Soil Site Reporter

Soil Associations


Soil and site characteristics
Well drained sandy soils commonly with a bleached subsurface horizon over sandstone. Occasional deeper soils. Very acid where uncultivated.

Permo-Triassic reddish sandstone
Cropping and Land Use
Coniferous woodland and lowland heath habitats; some cropping.

Component soil series

Subgroup Series name Percentage WRB 2006 link
6.31 DELAMERE 50% Endoleptic Albic Podzols
5.51 BRIDGNORTH 15% Arenic Endoleptic Regosols
6.31 SHIRRELL HEATH 15% Albic Podzols
Covers 79 km2 in England and Wales

Soilscapes Classification
Freely draining very acid sandy and loamy soils

Alert ! - humus podzols read the alert
Alert ! - sandy soils read the alert


Detailed Description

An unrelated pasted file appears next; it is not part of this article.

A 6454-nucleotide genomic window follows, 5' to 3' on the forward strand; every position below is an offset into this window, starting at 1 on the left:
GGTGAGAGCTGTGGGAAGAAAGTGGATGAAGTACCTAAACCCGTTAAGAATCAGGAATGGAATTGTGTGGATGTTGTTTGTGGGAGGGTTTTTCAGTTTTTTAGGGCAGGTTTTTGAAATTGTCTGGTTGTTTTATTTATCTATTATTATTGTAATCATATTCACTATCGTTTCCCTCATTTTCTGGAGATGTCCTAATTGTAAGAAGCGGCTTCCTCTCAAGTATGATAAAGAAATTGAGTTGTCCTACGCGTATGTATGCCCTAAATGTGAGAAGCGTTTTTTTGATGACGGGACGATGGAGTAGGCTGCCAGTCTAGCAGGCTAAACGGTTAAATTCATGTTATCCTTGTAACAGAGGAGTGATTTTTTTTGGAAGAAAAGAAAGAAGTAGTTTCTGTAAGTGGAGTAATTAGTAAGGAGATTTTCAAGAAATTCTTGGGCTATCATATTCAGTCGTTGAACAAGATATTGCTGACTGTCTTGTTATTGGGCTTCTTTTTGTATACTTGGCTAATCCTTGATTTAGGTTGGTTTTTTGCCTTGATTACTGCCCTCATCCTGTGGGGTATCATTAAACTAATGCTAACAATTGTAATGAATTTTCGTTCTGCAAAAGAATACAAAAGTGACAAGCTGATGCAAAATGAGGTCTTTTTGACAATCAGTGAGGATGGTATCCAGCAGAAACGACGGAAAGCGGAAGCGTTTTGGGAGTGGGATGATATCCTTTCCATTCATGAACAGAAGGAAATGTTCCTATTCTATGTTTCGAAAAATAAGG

The Delamere association consists mainly of well drained very acid sandy soils, developed in reddish Permo-Triassic or locally Carboniferous sandstone. It is mostly under woodland or lowland heath, and is inextensive, covering only 80 km², mainly in Cheshire, Shropshire, Staffordshire and Nottinghamshire with a small area in Devon. Slopes are usually moderate and altitudes range from 60 to 220 m O.D. Humo-ferric podzols of the Delamere series which have extremely porous sandy profiles overlying hard sandstone are the predominant soils. The main associate soils, the Bridgnorth series, are typical brown sands developed in the same parent material. Soils of the Shirrell Heath and Cuckney series occur where the parent sandstone is soft and weakly consolidated. The Shirrell Heath soils are deep humo-ferric podzols which were formerly included in the Delamere series by King (1977) and Hollis (1978). Goldstone series is found where the sandstone is pebbly and there are Redlodge and Newport soils in local pockets of thick sandy drift. The soils are found mainly in Staffordshire and north-east Shropshire but also occur in Delamere Forest and to the south and east of Mansfield. Near Kinver and Enville, the association is dominated by the Delamere series with Goldstone soils on pebbly facies within the sandstone of minor importance only. South of Loggerheads and in Bishop's Wood further south, drift is more extensive than elsewhere and Redlodge soils are an important subsidiary. Goldstone soils are common on outcrops of conglomerate and rare inclusions of the Lydcott series, ferric stagnopodzols, are found in wet hollows. On steep slopes of the Churnet valley south of Oakamoor, Bridgnorth soils occur on the lower ground and shallow Newtondale soils (Carroll and Bendelow 1981) fringe rock outcrops on the steepest slopes. North of Oakamoor, the soils are on coarse reddish Rough Rock and Chatsworth Grit of the Millstone Grit formation, and the main subsidiary soils are Anglezarkeand Lydcott series. In the Tern valley between Crudgington and Market Drayton and in the Trent valley north of Stone, the association is extensive on former heaths now reclaimed for agriculture. Here Bridgnorth soils are more common than elsewhere and there is widespread drift giving Redlodge and Newport soils, the former occurring mainly under woodland or heath. In addition to Shirrell Heath soils, the Cuckney series is found on soft sandstones. In Delamere Forest, Delamere and Shirrell Heath profiles predominate with Redlodge soils in local pockets of drift. Wet hollows are more common than elsewhere giving seasonally waterlogged soils of the Blackwood and Reaseheath series, and Ridley soils occur where thick peat has accumulated. Around Mansfield, the Shirrell Heath series is often dominant and there are occasional Cuckney and Howard soils. The association covers only 3 km² south of Exeter.